Global video game investment to hit record high in 2022 | fDi Intelligence – Your source for foreign direct investment information

Greenfield foreign direct investment (FDI) in the video game industry accelerated to an all-time high in 2022, as companies looked for international talent and growth opportunities following increased spending on gaming during the pandemic.

According to the latest figures from the Foreign Investment Monitor, more than 140 global FDI projects worth an estimated $3.6 billion were announced between January and November 2022 in the video games, applications and digital content subsector fDi Markets. This is nearly double the 88 FDI projects announced across the industry throughout 2021.

Piers Harding-Rolls, research director for games at Ampere Analysis, said fDi that several factors, including higher spending on games and valuations of gaming companies, have paved the way for many companies to expand their global footprint.

“These circumstances have prompted companies to look beyond their local markets to access talent and gain a foothold in markets that will become increasingly important in the future,” he said, citing Southeast Asia as an example .

An example of this was Japan’s Sega which established a new subsidiary in Singapore in October 2022, which will “carry out local market research and marketing” in Southeast Asia. The global increase in video game foreign direct investment in 2022 was due to more (96) game companies announcing cross-border projects than ever before.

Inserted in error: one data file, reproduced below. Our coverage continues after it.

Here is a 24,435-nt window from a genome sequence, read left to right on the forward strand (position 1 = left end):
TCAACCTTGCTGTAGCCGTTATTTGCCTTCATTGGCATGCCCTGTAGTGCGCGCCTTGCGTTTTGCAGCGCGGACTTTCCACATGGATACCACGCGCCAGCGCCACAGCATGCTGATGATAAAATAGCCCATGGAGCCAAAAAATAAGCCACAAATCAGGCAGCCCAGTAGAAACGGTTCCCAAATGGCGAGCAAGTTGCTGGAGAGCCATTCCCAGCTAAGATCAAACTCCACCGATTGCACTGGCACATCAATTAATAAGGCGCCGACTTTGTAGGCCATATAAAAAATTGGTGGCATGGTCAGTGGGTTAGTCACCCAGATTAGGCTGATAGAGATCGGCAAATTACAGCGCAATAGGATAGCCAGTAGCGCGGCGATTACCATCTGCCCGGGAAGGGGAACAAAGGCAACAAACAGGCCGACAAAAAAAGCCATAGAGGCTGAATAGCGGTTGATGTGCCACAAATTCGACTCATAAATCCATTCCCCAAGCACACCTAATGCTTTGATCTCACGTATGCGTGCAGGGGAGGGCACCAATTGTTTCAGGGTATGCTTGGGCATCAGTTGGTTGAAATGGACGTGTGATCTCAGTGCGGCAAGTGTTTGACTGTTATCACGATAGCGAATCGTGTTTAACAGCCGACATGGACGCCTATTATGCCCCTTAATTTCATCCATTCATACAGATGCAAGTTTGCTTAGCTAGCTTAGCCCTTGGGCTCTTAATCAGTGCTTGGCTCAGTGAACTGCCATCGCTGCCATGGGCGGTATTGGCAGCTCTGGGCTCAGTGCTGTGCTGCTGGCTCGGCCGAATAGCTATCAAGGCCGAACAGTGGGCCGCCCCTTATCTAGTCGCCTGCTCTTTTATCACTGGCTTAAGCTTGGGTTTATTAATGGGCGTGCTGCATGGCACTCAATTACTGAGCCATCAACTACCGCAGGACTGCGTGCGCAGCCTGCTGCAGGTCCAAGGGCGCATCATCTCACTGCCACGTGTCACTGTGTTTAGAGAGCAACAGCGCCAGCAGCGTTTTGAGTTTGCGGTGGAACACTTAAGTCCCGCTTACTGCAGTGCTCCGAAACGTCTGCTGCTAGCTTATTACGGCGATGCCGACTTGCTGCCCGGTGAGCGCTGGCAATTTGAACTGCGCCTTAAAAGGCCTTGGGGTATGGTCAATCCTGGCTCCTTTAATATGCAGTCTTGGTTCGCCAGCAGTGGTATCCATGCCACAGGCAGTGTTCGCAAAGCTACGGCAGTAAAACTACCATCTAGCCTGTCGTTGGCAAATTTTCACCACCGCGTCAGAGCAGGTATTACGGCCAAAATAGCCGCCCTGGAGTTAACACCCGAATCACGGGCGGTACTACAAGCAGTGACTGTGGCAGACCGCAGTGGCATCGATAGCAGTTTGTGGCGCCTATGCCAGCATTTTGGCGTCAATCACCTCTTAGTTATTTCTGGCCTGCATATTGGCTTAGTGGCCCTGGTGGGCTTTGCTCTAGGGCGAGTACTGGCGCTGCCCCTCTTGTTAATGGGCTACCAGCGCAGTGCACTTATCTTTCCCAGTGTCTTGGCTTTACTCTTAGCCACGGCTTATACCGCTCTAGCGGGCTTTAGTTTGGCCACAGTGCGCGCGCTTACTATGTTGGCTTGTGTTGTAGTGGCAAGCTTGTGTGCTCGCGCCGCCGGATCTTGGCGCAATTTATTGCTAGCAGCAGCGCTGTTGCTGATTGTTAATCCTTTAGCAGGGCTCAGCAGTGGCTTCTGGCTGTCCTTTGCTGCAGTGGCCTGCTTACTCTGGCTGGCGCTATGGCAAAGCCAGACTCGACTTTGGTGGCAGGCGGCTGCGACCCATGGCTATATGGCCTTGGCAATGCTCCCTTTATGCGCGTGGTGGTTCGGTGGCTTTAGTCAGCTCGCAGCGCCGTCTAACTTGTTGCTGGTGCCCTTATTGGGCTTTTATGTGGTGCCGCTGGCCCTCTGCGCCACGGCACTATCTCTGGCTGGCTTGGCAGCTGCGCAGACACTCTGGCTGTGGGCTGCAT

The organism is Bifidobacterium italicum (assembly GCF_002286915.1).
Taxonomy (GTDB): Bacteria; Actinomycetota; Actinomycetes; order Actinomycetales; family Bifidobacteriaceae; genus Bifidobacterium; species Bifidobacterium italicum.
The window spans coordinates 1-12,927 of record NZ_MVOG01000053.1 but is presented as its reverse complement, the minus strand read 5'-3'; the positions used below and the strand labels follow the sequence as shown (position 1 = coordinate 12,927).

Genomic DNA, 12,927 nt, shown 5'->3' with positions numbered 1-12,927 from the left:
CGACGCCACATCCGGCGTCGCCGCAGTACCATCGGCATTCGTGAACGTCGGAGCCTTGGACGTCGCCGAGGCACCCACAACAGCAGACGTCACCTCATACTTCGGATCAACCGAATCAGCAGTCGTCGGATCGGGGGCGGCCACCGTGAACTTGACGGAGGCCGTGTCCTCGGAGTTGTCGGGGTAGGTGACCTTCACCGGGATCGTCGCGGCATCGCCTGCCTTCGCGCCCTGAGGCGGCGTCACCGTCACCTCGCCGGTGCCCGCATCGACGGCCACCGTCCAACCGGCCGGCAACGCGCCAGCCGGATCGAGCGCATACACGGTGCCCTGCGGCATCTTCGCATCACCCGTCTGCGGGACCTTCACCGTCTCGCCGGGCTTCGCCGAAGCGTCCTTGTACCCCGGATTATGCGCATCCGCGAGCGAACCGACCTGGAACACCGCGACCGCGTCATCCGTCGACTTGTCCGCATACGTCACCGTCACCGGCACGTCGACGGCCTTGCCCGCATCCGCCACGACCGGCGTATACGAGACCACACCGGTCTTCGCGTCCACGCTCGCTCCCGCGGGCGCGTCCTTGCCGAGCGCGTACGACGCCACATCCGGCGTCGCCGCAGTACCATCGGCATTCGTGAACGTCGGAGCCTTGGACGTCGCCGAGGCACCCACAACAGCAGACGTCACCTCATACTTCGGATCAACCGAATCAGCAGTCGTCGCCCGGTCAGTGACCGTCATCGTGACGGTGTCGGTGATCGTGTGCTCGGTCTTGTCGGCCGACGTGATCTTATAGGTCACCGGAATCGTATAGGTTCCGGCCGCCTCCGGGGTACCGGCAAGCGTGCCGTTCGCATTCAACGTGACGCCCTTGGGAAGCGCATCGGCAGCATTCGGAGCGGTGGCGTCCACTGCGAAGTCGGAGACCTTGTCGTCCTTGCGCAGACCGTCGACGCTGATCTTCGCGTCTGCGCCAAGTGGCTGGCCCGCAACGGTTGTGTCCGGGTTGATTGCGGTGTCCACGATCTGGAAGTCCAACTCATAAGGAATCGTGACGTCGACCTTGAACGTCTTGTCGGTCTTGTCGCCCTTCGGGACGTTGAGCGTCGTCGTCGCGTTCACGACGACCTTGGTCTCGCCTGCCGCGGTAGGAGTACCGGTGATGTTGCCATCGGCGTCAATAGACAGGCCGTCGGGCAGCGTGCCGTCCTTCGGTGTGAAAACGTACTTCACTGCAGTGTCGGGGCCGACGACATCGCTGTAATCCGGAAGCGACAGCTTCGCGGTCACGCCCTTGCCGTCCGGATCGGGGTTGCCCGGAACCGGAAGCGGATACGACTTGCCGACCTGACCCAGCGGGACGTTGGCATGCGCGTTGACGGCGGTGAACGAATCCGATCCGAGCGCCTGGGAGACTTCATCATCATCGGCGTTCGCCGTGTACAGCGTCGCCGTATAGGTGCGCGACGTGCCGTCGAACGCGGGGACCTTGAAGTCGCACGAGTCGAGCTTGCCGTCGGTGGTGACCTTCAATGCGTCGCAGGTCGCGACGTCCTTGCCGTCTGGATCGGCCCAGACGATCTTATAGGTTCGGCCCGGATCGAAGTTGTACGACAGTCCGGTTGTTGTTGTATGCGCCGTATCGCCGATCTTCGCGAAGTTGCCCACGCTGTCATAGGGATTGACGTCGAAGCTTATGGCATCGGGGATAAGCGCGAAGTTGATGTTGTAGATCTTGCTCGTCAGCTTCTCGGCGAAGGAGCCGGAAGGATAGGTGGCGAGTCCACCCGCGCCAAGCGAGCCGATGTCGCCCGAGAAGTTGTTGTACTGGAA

This one included League of Legends creator Riot Games, Swedish smartphone game developer G5 Entertainment and Cyprus-based game holding company Room 8 Group, all of whom have each announced at least 5 FDI ​​projects.

Silicon Valley-based game development tool maker Unity Technology was the most active investor, announcing last March that it planned to hire more than 1,000 new employees across its 47 global locations. In November 2022, Unity also formally completed its merger with advertising technology company IronSource, in a $4.4 billion all-stock deal.

While Unity’s expansion followed the company’s raising of $1.3 billion in an IPO in 2020 and a significant increase in revenue, it has had to reverse course on some of its expansion plans. In January 2023, Unity said it would cut more than 200 jobs — a further cut from the 225 layoffs announced last June.

Mr Harding-Rolls said he expects video game FDI to fall in 2023 compared to 2022 given the backdrop of job losses and risk reduction across the technology sector.

“Talent in local markets is likely to be more available as big companies cut jobs and companies will act more cautiously,” he added, noting that a more unpredictable macroeconomic environment will make companies make more defensive moves.

Growing video game FDI levels reflect the dynamics of a fast-growing market. According to data provider Newzoo, global spending on games increased 34% from 2019 to 2021 to $192.7 billion, before falling to $184.4 billion in 2022.

Guilherme Fernandes, Newzoo’s market advisor, explained fDi that most of the decline in gaming spending in 2022 was on mobile games, due in part to privacy regulatory changes in major markets such as the US and Europe, but that they expect a recovery in spending in the coming years. Newzoo forecasts that global spending will reach $211.2 billion in 2025, a 14.5% increase over 2022 estimates.

Major technology companies are increasingly betting on gaming as it has become an increasingly popular form of entertainment. Mr Fernandes notes that gaming has always been a goal for big tech as they see it as “a very engaging way to interact with their audience”. Facebook’s parent company, Meta, plans to open a new tech hub with 2,500 new jobs in Toronto, Canada that will focus on extended reality and metaverse technologies.

In January 2022, Microsoft said it would acquire Activision Blizzard, the studio behind such well-known titles as Duty and World of Warcraft. However, the $69 billion deal faces a US lawsuit claiming it will “create a monopoly in the video game industry”.

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